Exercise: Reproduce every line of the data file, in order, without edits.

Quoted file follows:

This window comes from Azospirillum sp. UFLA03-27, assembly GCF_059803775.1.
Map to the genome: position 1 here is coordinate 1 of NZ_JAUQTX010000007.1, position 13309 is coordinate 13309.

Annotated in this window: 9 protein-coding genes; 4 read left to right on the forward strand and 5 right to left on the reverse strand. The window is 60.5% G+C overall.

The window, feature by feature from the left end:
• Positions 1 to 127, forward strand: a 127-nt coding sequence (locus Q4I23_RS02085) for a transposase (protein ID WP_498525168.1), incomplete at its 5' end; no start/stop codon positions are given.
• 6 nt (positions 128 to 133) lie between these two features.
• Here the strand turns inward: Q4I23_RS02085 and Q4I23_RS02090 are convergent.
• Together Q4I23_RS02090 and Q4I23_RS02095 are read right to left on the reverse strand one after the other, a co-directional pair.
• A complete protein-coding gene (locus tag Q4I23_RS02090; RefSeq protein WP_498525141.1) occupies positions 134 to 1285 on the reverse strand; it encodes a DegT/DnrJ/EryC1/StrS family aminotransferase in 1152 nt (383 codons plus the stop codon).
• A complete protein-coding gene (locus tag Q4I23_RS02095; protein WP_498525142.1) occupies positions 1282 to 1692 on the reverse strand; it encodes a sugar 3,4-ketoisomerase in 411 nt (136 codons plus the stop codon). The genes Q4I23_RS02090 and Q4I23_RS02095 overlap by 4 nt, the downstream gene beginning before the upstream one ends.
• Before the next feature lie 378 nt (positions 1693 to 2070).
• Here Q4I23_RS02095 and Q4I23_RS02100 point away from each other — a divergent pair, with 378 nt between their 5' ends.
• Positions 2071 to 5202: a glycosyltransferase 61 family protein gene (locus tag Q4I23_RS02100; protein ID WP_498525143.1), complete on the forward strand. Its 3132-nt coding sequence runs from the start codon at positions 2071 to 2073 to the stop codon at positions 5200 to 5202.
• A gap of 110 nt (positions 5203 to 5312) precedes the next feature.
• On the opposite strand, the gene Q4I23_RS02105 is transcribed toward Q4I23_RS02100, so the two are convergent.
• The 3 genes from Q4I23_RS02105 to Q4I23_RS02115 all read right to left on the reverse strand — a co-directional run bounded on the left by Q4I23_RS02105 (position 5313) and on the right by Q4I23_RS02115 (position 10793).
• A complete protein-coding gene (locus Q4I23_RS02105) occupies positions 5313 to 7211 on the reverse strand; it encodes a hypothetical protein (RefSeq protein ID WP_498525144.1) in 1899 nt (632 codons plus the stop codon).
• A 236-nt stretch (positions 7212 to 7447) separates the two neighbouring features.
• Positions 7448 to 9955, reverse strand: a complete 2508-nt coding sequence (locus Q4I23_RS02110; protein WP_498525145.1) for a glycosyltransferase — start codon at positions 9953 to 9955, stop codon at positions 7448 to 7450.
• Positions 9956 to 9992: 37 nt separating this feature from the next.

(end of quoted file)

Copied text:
This window comes from Azospirillum sp. UFLA03-27, assembly GCF_059803775.1.
Map to the genome: position 1 here is coordinate 1 of NZ_JAUQTX010000007.1, position 13309 is coordinate 13309.

Annotated in this window: 9 protein-coding genes; 4 read left to right on the forward strand and 5 right to left on the reverse strand. The window is 60.5% G+C overall.

The window, feature by feature from the left end:
• Positions 1 to 127, forward strand: a 127-nt coding sequence (locus Q4I23_RS02085) for a transposase (protein ID WP_498525168.1), incomplete at its 5' end; no start/stop codon positions are given.
• 6 nt (positions 128 to 133) lie between these two features.
• Here the strand turns inward: Q4I23_RS02085 and Q4I23_RS02090 are convergent.
• Together Q4I23_RS02090 and Q4I23_RS02095 are read right to left on the reverse strand one after the other, a co-directional pair.
• A complete protein-coding gene (locus tag Q4I23_RS02090; RefSeq protein WP_498525141.1) occupies positions 134 to 1285 on the reverse strand; it encodes a DegT/DnrJ/EryC1/StrS family aminotransferase in 1152 nt (383 codons plus the stop codon).
• A complete protein-coding gene (locus tag Q4I23_RS02095; protein WP_498525142.1) occupies positions 1282 to 1692 on the reverse strand; it encodes a sugar 3,4-ketoisomerase in 411 nt (136 codons plus the stop codon). The genes Q4I23_RS02090 and Q4I23_RS02095 overlap by 4 nt, the downstream gene beginning before the upstream one ends.
• Before the next feature lie 378 nt (positions 1693 to 2070).
• Here Q4I23_RS02095 and Q4I23_RS02100 point away from each other — a divergent pair, with 378 nt between their 5' ends.
• Positions 2071 to 5202: a glycosyltransferase 61 family protein gene (locus tag Q4I23_RS02100; protein ID WP_498525143.1), complete on the forward strand. Its 3132-nt coding sequence runs from the start codon at positions 2071 to 2073 to the stop codon at positions 5200 to 5202.
• A gap of 110 nt (positions 5203 to 5312) precedes the next feature.
• On the opposite strand, the gene Q4I23_RS02105 is transcribed toward Q4I23_RS02100, so the two are convergent.
• The 3 genes from Q4I23_RS02105 to Q4I23_RS02115 all read right to left on the reverse strand — a co-directional run bounded on the left by Q4I23_RS02105 (position 5313) and on the right by Q4I23_RS02115 (position 10793).
• A complete protein-coding gene (locus Q4I23_RS02105) occupies positions 5313 to 7211 on the reverse strand; it encodes a hypothetical protein (RefSeq protein ID WP_498525144.1) in 1899 nt (632 codons plus the stop codon).
• A 236-nt stretch (positions 7212 to 7447) separates the two neighbouring features.
• Positions 7448 to 9955, reverse strand: a complete 2508-nt coding sequence (locus Q4I23_RS02110; protein WP_498525145.1) for a glycosyltransferase — start codon at positions 9953 to 9955, stop codon at positions 7448 to 7450.
• Positions 9956 to 9992: 37 nt separating this feature from the next.